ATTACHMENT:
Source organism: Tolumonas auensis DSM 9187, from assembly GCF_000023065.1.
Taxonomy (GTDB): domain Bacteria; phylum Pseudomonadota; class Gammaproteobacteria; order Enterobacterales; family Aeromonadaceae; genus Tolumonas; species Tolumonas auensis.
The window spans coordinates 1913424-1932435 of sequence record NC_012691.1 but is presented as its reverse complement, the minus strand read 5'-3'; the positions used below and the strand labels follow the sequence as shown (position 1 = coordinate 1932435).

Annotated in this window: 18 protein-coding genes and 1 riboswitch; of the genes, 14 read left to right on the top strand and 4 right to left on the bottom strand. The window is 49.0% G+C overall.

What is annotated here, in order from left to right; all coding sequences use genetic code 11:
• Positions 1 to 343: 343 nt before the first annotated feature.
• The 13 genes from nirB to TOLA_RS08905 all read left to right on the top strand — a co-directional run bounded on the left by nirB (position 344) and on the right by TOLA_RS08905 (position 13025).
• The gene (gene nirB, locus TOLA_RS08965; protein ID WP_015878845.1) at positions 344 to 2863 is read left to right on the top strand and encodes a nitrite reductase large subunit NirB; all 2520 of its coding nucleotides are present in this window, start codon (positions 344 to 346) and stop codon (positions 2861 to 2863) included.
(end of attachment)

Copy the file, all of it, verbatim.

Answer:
Source organism: Tolumonas auensis DSM 9187, from assembly GCF_000023065.1.
Taxonomy (GTDB): domain Bacteria; phylum Pseudomonadota; class Gammaproteobacteria; order Enterobacterales; family Aeromonadaceae; genus Tolumonas; species Tolumonas auensis.
The window spans coordinates 1913424-1932435 of sequence record NC_012691.1 but is presented as its reverse complement, the minus strand read 5'-3'; the positions used below and the strand labels follow the sequence as shown (position 1 = coordinate 1932435).

Annotated in this window: 18 protein-coding genes and 1 riboswitch; of the genes, 14 read left to right on the top strand and 4 right to left on the bottom strand. The window is 49.0% G+C overall.

What is annotated here, in order from left to right; all coding sequences use genetic code 11:
• Positions 1 to 343: 343 nt before the first annotated feature.
• The 13 genes from nirB to TOLA_RS08905 all read left to right on the top strand — a co-directional run bounded on the left by nirB (position 344) and on the right by TOLA_RS08905 (position 13025).
• The gene (gene nirB, locus TOLA_RS08965; protein ID WP_015878845.1) at positions 344 to 2863 is read left to right on the top strand and encodes a nitrite reductase large subunit NirB; all 2520 of its coding nucleotides are present in this window, start codon (positions 344 to 346) and stop codon (positions 2861 to 2863) included.